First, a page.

Health In Focus
  • Bacteria living in household dust particles have been detected
  • These are capable of transmitting antibiotic resistance genes to other pathogens
  • This could lead to stubborn antibiotic-resistant infections that are difficult to treat

Bacteria living in house dust are capable of spreading antibiotic resistance genes to other pathogens, causing stubborn infections that are difficult to treat, finds a new study from Northwestern University, USA. Importantly, this is the very first study to identify bacteria thriving in household dust.

The study, published in the journal PLOS Pathogens, was led by Dr. Erica M. Hartmann, PhD, who is an Assistant Professor of Civil and Environmental Engineering at the McCormick School of Engineering, Northwestern University, Evanston, Illinois, USA.
Bacteria Present in House Dust Can Spread Antibiotic Resistance

"This evidence, in and of itself, doesn't mean that antibiotic resistance is getting worse," says Hartmann. "It's just one more risk factor. It's one more thing that we need to be careful about."

How are Bacterial Antibiotic Resistance Genes Transmitted?

Bacterial antibiotic resistance genes can be transmitted by the following two ways:
  • Vertical Transmission: This occurs when the parent bacterium undergoes cell division and transmits the antibiotic resistance genes to its next-generation progeny
  • Horizontal Transmission: This occurs when a bacterium produces a copy of the antibiotic resistance gene and transmits it to another bacterium within its vicinity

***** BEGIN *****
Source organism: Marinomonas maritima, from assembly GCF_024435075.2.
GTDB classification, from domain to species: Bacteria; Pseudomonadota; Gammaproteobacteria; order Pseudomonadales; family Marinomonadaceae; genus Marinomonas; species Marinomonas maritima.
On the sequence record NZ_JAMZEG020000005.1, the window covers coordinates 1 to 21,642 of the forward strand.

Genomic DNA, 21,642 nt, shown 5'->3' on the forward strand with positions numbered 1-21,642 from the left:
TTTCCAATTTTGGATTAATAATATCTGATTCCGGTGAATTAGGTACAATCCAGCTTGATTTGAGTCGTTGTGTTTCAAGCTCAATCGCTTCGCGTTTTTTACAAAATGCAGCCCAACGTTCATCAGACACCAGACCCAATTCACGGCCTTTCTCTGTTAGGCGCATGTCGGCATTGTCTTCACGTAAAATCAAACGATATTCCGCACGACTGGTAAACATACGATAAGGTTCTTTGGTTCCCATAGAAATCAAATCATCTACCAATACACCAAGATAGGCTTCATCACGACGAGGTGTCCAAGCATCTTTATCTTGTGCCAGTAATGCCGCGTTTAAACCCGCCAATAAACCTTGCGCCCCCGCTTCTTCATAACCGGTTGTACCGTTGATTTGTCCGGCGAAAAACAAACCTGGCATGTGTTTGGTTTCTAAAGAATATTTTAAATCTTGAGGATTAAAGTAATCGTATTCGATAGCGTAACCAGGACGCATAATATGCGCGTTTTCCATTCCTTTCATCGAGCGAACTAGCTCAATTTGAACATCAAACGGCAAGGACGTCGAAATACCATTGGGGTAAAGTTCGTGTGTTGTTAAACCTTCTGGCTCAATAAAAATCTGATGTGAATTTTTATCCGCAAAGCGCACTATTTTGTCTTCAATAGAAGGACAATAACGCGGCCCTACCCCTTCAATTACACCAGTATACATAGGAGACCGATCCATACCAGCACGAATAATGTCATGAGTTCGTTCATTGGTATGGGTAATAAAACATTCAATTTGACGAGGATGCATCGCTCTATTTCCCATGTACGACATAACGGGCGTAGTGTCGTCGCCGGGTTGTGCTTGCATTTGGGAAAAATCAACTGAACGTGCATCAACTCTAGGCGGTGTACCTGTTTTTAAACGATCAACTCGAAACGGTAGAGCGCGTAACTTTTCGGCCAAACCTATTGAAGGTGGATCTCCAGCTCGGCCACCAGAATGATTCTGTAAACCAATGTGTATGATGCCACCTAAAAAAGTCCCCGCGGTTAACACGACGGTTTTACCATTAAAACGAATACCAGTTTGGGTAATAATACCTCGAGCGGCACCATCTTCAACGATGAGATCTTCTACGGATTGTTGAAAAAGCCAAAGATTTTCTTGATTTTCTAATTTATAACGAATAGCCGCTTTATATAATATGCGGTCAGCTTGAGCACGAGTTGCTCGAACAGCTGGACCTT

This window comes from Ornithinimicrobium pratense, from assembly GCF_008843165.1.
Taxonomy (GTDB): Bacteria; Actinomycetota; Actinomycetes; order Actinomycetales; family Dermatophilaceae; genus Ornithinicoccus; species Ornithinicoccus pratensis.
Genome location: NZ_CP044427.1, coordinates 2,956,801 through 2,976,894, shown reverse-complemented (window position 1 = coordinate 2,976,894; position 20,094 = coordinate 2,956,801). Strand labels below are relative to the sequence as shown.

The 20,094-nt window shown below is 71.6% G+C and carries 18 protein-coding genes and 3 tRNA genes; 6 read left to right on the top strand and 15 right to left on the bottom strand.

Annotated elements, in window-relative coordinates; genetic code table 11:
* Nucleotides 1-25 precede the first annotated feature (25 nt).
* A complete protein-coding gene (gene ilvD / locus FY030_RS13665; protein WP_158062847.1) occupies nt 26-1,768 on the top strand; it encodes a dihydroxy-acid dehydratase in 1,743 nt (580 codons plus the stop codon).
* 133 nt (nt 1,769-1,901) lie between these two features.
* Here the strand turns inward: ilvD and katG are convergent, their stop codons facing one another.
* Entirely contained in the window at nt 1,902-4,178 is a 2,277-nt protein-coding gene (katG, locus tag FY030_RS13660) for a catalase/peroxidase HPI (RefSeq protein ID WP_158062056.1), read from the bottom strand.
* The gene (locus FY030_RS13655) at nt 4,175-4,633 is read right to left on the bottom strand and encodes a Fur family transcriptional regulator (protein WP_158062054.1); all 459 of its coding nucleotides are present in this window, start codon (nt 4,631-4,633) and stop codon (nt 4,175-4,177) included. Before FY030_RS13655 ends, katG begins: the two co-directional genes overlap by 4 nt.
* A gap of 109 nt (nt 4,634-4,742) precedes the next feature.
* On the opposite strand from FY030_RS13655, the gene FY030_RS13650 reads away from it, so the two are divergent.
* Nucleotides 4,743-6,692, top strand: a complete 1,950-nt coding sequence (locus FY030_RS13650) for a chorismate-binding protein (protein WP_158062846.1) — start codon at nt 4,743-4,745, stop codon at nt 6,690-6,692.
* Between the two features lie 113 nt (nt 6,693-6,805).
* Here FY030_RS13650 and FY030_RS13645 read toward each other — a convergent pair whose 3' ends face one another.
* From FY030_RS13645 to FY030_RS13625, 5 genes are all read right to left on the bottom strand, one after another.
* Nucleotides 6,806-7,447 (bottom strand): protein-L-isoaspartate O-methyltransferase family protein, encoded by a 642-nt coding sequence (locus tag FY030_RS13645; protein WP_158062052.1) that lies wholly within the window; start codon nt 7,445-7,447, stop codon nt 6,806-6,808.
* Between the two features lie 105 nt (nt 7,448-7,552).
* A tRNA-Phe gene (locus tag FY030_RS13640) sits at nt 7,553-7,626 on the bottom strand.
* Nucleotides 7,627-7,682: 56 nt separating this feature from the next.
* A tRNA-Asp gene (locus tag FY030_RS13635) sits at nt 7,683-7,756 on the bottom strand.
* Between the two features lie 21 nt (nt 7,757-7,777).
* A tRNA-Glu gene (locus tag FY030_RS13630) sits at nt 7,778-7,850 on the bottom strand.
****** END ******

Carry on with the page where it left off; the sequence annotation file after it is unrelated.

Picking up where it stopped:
This gene transmission capability of bacteria is possible due to the presence of DNA (deoxyribonucleic acid) segments that have mobile properties. The present study is the first to identify the mobile capabilities of antibiotic resistance genes in bacteria residing in household dust particles.

"We observed living bacteria have transferrable antibiotic resistance genes," says Hartmann. "People thought this might be the case, but no one had actually shown that microbes in dust contain these transferrable genes."

Why Do Bacteria Transmit Antibiotic-Resistance Genes?

The research team believes that the underlying reason why bacteria transmit their antibiotic resistance genes is due to exposure to excessive stress. The bacteria are unable to cope with the stressful conditions that are often present indoors, including the following:

Concluding Remarks

Hartmann concludes: "Microbes share genes when they get stressed out." She adds: "Since they aren't equipped to handle the stress, so they share genetic elements with a microbe that might be better equipped."


The research team recommends using a damp cloth for cleaning surfaces instead of using antimicrobial sprays, as the latter can increase the chances of emergence of antibiotic-resistant bacteria.

References :
  1. Mobilizable Antibiotic Resistance Genes are Present in Dust Microbial Communities - (
  2. Stressed-out Dust is Sharing Antibiotic Resistance Genes - (

Source: Medindia

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